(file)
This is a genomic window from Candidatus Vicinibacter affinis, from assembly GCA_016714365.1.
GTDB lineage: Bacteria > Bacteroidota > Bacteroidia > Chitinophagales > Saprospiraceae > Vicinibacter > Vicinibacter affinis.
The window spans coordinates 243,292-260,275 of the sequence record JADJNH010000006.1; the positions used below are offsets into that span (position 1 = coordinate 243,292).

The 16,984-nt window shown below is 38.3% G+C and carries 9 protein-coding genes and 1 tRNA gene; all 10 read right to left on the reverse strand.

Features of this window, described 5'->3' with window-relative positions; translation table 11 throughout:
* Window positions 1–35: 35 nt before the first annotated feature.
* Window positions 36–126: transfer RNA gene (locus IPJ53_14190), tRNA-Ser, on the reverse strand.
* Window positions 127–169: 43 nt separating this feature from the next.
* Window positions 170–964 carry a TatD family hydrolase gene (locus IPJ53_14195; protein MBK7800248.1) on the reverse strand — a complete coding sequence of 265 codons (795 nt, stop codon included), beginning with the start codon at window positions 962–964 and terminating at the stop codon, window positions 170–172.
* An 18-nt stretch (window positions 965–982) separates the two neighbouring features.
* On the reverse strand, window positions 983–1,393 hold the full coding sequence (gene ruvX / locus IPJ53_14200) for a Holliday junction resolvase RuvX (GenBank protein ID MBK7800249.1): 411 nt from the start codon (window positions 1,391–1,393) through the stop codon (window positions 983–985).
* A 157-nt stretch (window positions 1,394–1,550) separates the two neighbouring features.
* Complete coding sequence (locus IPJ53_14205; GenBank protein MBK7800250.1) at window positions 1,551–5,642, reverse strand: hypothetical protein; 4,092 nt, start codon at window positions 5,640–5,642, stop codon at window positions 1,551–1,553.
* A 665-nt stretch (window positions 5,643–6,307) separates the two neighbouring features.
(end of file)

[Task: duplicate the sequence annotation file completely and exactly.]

This is a genomic window from Candidatus Vicinibacter affinis, from assembly GCA_016714365.1.
GTDB lineage: Bacteria > Bacteroidota > Bacteroidia > Chitinophagales > Saprospiraceae > Vicinibacter > Vicinibacter affinis.
The window spans coordinates 243,292-260,275 of the sequence record JADJNH010000006.1; the positions used below are offsets into that span (position 1 = coordinate 243,292).

The 16,984-nt window shown below is 38.3% G+C and carries 9 protein-coding genes and 1 tRNA gene; all 10 read right to left on the reverse strand.

Features of this window, described 5'->3' with window-relative positions; translation table 11 throughout:
* Window positions 1–35: 35 nt before the first annotated feature.
* Window positions 36–126: transfer RNA gene (locus IPJ53_14190), tRNA-Ser, on the reverse strand.
* Window positions 127–169: 43 nt separating this feature from the next.
* Window positions 170–964 carry a TatD family hydrolase gene (locus IPJ53_14195; protein MBK7800248.1) on the reverse strand — a complete coding sequence of 265 codons (795 nt, stop codon included), beginning with the start codon at window positions 962–964 and terminating at the stop codon, window positions 170–172.
* An 18-nt stretch (window positions 965–982) separates the two neighbouring features.
* On the reverse strand, window positions 983–1,393 hold the full coding sequence (gene ruvX / locus IPJ53_14200) for a Holliday junction resolvase RuvX (GenBank protein ID MBK7800249.1): 411 nt from the start codon (window positions 1,391–1,393) through the stop codon (window positions 983–985).
* A 157-nt stretch (window positions 1,394–1,550) separates the two neighbouring features.
* Complete coding sequence (locus IPJ53_14205; GenBank protein MBK7800250.1) at window positions 1,551–5,642, reverse strand: hypothetical protein; 4,092 nt, start codon at window positions 5,640–5,642, stop codon at window positions 1,551–1,553.
* A 665-nt stretch (window positions 5,643–6,307) separates the two neighbouring features.